Monday, July 5, 2010

Horses Rampage at a July 4th Parade

Twenty-four people were injured and one killed yesterday at the Bellevue, Iowa, Independence Day parade when two horses pulling a carriage in the parade trampled onlookers.  It appears that the horses bumped heads and the bridle came off of one, spooking the horses and spurring the stampede.  The dead woman is Janet Steines, the wife of the carriage driver and a passenger, who was thrown when the carriage collided with a street sign.  Four people remain hospitalized.  Many of the injured were children who were picking up tossed candy in the street.

Yesterday, I myself was in a July 4th parade here in Ann Arbor.  I walked alongside a school bus and tossed candy with some colleagues, while various kids and adults rode the bus and threw candy from the windows.  A gemtleman from the local chapter of the Jaycees, the sponsoring organization, told us several times that the bus riders were tossing candy too close to the bus and encouraged us to throw it over, not at the crowd.  Frankly, we thought he was sort of annoying, although I did see a child or two dart too close to the bus to retrieve some candy and worried about a low-speed crash.

July 4th parades are one of those "supposed to be" events.  They're supposed to be fun.  They're supposed to wholesome.  They're supposed to be safe.  We all believe those things and don't really question them.  We feel the same way about July 4th fireworks, or at least about the official, professional fireworks displays.  Anyone who lives with a small child has spent lots of time reassuring them that the fireworks are loud, but they won't hurt you.  The horses are big, but they're friendly.  This is all good fun.

On July 3rd, if I had asked you or, for that matter, the people of Bellevue, Iowa, whether it was remotely possible that horses in the Independence Day parade would bolt and injure someone, you and they would have said yes, it was possible.  You also would have said it was possible that a firework from a professional display would misfire into a crowd of people, but not terribly likely (it did, in Palmyra, Pennsylvania) or that a child would be hit by a schoolbus (this, thankfully, did not happen).  But unless someone asked you about it, you wouldn't have thought much about it.  Life is full of dangers we don't choose to think about.  Their likelihood seems so remote.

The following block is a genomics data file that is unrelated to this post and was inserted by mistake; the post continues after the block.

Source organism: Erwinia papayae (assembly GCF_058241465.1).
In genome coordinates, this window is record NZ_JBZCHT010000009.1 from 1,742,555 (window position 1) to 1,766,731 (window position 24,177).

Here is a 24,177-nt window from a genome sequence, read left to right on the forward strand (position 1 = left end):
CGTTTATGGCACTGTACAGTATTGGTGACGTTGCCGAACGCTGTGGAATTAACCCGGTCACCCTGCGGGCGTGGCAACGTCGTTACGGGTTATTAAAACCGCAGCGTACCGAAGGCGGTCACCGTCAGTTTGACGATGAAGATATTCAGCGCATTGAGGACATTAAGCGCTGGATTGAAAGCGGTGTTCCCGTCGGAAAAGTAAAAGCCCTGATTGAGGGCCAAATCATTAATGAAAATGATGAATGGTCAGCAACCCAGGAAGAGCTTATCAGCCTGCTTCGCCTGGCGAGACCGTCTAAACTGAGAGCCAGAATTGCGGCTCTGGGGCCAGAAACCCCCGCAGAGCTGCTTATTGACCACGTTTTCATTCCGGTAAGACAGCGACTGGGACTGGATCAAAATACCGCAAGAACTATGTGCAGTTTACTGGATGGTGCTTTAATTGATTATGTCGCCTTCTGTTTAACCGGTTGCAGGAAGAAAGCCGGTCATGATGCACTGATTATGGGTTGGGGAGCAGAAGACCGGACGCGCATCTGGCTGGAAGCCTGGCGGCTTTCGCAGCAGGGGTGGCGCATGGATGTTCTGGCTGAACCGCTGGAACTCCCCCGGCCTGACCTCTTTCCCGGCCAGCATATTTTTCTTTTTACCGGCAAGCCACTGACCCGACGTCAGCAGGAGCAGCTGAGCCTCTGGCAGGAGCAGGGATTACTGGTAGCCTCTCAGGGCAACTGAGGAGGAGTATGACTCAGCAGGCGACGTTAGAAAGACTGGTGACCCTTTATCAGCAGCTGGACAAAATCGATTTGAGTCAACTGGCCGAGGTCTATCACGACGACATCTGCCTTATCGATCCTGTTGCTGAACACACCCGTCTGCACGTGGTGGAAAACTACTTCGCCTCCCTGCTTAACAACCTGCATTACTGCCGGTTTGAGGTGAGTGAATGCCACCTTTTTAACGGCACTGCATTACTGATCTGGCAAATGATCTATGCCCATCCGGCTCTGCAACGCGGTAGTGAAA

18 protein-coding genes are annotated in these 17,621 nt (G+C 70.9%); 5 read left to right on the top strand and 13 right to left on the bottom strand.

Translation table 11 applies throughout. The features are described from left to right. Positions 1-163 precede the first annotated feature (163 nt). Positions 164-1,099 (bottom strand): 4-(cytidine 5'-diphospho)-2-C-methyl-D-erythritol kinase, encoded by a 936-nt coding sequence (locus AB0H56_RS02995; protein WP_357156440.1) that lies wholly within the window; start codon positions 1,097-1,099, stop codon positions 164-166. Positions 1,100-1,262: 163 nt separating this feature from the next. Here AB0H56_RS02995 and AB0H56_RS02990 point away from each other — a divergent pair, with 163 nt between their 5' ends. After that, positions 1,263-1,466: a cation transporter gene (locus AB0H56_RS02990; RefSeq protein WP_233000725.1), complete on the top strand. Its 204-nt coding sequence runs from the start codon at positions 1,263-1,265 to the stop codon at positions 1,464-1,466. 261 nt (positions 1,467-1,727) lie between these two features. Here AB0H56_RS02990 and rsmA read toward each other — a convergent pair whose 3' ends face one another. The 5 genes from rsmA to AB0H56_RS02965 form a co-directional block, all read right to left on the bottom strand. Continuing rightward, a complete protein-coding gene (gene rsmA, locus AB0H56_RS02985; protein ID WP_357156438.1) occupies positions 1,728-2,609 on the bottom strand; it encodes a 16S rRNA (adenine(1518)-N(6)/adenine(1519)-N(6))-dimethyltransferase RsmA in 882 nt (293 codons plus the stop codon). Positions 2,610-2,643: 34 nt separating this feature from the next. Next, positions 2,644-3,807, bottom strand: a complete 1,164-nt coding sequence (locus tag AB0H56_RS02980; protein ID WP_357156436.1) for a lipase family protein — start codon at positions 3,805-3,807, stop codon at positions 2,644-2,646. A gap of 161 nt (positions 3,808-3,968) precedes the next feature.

Here's the interesting thing.  Next July 4th, if you go to a parade that has horses, it is possible that you will think back to this incident and feel a little anxious.  We would consider it truly out of proportion, however, for most adults to be so nervous in such a situation that they couldn't attend such a parade.  On the other hand, if you're from Bellevue and witnessed yesterday's incident, you would get a pass if the horses scared you.  And yet, it is no more likely for a horse to trample spectators in Bellevue than in New York or Ann Arbor or Atlanta. 

So why is it OK for people in Bellevue to be more worried?  Basically, because we recognize that people who have not experienced a trauma tend to somewhat underestimate its likelihood, and people who have experienced one tend to overestimate it.  If we're kind, compassionate people we leave space for that overestimation, recognizing it as a typical stress reaction, and expect it to diminish, but perhaps not go away, over time.

Coming up tomorrow:  Why there seem to be so many freak accidents on Independence Day.  Check back!


Colleen said...

Every time I see fireworks, I mention the time a piece of glowing wadding from a rocket that didn't shoot right, landed in my 18th C petticoats, and we could see it glowing, but couldn't *find* it in my layers of clothing, to get it off me! It felt like hours, although it must have been less than a minute, given that the burned hole was only about half an inch in diameter.

This was 27 years ago, I'm no longer scared by it...I love watching fireworks, even ones pretty nearby (if shot over the water, when on the beach), but I remember it...every time!

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